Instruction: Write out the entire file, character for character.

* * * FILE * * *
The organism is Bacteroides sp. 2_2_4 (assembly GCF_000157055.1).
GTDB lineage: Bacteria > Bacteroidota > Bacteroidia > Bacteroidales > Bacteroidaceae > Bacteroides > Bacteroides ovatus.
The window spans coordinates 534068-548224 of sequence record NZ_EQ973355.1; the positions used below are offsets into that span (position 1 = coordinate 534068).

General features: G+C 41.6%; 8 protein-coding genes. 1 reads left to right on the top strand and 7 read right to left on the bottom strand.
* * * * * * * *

The organism is Bacteroides sp. 2_2_4 (assembly GCF_000157055.1).
GTDB lineage: Bacteria > Bacteroidota > Bacteroidia > Bacteroidales > Bacteroidaceae > Bacteroides > Bacteroides ovatus.
The window spans coordinates 534068-548224 of sequence record NZ_EQ973355.1; the positions used below are offsets into that span (position 1 = coordinate 534068).

General features: G+C 41.6%; 8 protein-coding genes. 1 reads left to right on the top strand and 7 read right to left on the bottom strand.